Expression and use of superfolder green fluorescent protein at high temperatures in vivo: A tool to study extreme thermophile biology
Green Fluorescent Proteins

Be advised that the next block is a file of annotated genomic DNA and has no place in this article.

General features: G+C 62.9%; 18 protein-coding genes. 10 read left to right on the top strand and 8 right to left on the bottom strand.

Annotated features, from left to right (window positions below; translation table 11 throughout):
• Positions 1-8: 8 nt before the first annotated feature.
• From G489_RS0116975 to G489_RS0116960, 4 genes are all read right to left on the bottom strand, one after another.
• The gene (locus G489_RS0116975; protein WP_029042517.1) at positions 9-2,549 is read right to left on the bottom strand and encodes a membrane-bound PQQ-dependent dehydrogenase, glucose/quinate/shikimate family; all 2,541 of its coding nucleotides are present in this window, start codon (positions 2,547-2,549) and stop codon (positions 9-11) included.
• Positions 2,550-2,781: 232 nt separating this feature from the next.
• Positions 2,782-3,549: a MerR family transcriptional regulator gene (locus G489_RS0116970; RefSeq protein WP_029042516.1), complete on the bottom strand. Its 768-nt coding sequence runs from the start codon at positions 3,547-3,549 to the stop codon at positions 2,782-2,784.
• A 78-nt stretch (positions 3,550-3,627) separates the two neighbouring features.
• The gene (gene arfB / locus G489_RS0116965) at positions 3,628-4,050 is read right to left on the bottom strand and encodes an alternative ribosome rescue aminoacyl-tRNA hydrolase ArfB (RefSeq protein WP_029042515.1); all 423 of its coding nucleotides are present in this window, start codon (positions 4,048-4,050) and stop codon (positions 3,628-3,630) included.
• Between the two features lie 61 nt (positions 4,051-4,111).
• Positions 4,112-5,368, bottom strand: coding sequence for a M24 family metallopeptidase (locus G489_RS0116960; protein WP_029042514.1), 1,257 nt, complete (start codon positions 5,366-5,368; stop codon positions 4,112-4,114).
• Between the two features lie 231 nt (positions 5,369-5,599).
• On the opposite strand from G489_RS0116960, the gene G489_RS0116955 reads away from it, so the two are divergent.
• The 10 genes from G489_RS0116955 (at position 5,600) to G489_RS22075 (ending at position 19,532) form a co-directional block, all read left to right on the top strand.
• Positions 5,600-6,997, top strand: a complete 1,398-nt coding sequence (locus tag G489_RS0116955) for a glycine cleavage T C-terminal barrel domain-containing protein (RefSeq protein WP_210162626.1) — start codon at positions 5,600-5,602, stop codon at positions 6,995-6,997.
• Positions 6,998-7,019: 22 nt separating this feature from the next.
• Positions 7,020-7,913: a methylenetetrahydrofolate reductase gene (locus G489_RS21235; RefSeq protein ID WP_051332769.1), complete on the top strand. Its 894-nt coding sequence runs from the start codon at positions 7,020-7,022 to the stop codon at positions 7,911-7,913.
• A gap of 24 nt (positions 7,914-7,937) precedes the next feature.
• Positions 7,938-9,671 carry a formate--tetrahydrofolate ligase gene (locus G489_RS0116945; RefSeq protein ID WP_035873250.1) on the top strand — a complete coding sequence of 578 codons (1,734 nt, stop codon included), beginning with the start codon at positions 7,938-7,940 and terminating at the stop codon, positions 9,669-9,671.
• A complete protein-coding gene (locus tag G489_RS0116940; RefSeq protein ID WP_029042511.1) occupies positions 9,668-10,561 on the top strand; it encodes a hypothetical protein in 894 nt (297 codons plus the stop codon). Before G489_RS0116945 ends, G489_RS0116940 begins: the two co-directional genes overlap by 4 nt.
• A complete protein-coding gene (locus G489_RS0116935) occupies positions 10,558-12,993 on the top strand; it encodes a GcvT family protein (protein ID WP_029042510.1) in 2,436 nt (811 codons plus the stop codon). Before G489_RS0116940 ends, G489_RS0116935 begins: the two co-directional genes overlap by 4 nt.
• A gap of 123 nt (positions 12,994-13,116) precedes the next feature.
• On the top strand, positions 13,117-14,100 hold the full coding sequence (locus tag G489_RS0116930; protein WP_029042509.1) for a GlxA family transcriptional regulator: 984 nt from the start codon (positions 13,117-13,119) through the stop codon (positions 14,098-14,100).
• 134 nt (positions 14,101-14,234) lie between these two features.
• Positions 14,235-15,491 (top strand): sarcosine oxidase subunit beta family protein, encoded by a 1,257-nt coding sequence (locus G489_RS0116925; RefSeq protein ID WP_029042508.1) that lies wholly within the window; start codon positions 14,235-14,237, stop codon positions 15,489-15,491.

Superfolder GFP (sGFP) is a variant of the Green Fluorescent Protein that folds efficiently when fused to poorly folded proteins. In this study, we show that sGFP, but not enhanced GFP, is functional in vivo at 70 degrees C in the extreme thermophile Thermus thermophilus (Tth); thus, permitting the use of sGFP as a localization tag in vivo. We created a suite of plasmids that allow the expression of carboxy-terminal sGFP fusion proteins in both Escherichia coli and Tth. In order to demonstrate the facility of sGFP as an in vivo localization tag in Tth, we tagged GroES (the small subunit of the bacterial GroES/GroEL chaperone), NarC (a membrane component of the nitrate respiration apparatus) and PhoA (a TAT-secreted periplasmic protein), and visualized the distribution of the sGFP fusion proteins using confocal microscopy. Fusions to NarC and PhoA produced enzymatically active proteins that complemented both the narC and the phoA strains respectively. Observation of the distribution of the GroES-sGFP protein by confocal microscopy revealed a homogeneous fluorescence in the cells, which is in full agreement with the cytoplasmic nature of GroES, whereas the NarC-sGFP protein was localized to the membrane. Finally, a combination of confocal microscopy and biochemistry revealed that PhoA is localized in the periplasm. We suggest that sGFP will be broadly applicable in characterizing various extreme thermophile systems.